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J Psychopharmacol. 2003 Mar;17(1):131-5.

Zolpidem dependence case series: possible neurobiological mechanisms and clinical management.

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Department of Psychiatry, Eginition Hospital, University of Athens, Athens, Greece.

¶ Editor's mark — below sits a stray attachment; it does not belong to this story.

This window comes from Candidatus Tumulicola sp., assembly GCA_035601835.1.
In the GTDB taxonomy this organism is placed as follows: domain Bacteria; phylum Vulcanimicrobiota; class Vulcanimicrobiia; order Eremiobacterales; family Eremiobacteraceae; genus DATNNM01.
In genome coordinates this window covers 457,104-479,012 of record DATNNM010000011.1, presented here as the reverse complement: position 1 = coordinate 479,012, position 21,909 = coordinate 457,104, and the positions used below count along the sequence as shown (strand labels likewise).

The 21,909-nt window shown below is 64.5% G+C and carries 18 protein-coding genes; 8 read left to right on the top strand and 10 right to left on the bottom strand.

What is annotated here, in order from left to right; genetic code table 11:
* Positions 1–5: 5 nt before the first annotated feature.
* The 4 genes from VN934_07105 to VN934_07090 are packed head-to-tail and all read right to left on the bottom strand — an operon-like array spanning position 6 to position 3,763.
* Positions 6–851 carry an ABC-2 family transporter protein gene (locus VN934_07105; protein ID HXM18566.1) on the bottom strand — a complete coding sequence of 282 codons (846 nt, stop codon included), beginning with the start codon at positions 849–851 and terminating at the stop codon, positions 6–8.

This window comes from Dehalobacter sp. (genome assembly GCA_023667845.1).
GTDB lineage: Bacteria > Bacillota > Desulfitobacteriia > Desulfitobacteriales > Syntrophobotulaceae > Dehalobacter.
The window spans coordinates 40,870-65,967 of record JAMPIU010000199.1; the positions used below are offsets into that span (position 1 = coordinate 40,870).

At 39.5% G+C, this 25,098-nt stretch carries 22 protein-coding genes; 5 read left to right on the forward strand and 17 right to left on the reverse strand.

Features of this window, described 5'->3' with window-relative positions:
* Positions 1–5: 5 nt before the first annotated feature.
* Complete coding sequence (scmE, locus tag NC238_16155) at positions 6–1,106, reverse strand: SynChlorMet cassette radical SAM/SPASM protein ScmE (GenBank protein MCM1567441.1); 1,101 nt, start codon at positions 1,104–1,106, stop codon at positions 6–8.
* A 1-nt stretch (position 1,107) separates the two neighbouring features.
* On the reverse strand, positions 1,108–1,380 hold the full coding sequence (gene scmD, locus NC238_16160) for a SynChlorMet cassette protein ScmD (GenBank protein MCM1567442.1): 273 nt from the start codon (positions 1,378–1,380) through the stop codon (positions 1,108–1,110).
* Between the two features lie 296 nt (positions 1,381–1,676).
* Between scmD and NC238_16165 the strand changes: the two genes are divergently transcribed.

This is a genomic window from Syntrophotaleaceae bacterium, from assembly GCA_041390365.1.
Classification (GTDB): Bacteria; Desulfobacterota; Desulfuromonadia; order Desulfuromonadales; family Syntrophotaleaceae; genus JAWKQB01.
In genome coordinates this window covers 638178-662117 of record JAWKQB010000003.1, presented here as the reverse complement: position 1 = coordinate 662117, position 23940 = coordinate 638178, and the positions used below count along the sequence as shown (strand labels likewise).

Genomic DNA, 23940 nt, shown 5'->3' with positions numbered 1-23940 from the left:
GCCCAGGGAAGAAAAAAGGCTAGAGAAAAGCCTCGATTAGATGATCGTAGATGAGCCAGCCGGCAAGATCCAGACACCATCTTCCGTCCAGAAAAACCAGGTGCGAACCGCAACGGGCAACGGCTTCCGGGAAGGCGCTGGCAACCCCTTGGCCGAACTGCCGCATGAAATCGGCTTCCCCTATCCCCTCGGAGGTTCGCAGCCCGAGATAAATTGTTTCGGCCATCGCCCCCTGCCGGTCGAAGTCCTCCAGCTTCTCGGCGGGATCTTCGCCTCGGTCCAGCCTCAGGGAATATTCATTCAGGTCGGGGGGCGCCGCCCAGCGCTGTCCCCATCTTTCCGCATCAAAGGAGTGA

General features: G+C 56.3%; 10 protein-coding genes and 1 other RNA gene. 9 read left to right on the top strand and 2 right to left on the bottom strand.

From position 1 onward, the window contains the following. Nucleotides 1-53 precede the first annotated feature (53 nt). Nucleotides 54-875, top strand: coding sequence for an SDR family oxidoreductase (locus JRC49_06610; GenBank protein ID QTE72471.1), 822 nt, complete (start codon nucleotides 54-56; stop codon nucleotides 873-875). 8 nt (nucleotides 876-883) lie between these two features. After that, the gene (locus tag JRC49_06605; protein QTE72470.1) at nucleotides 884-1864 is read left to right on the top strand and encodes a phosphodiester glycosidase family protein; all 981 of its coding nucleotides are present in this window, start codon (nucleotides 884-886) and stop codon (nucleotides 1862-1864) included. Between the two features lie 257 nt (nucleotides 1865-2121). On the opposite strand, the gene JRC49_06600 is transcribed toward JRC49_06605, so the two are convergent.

Zolpidem is a short-acting imidazopyridine hypnotic that is an agonist at the gamma-aminobutyric acid A type (GABAA) receptor. It has been suggested that it acts selectively on alpha1 subunit-containing GABAA benzodiazepine (BZ1) receptors presenting (contrary to classic benzodiazepines) low or no affinity for other subtypes. Therefore, it has been proposed that it lacks the benzodiazepines-like side-effects, having minimal abuse and dependence potential. Nevertheless, there is a considerable number of zolpidem dependence case reports in the literature. We present eight cases of zolpidem abuse and dependence without criminal record, without history of substance abuse (except for one alcohol abuser), with minor psychiatric disorders, who took zolpidem after physicians prescription in order to deal with their insomnia. However, they became zolpidem abusers not craving its sedative, but its anxiolytic and stimulating action, which helped them to cope with everyday activities. It is possible that, in the high doses that our patients used, zolpidem abandons its selectivity for BZ1 receptors and demonstrates all the actions of classic benzodiazepines. Molecular biology, via possible mutations on GABA receptors, may provide some answers as to why our eight patients (who did not differ much from the thousands of insomniacs who use zolpidem) and other zolpidem abusers, raised the dose progressively, and sought something from the drug other than hypnotic action.

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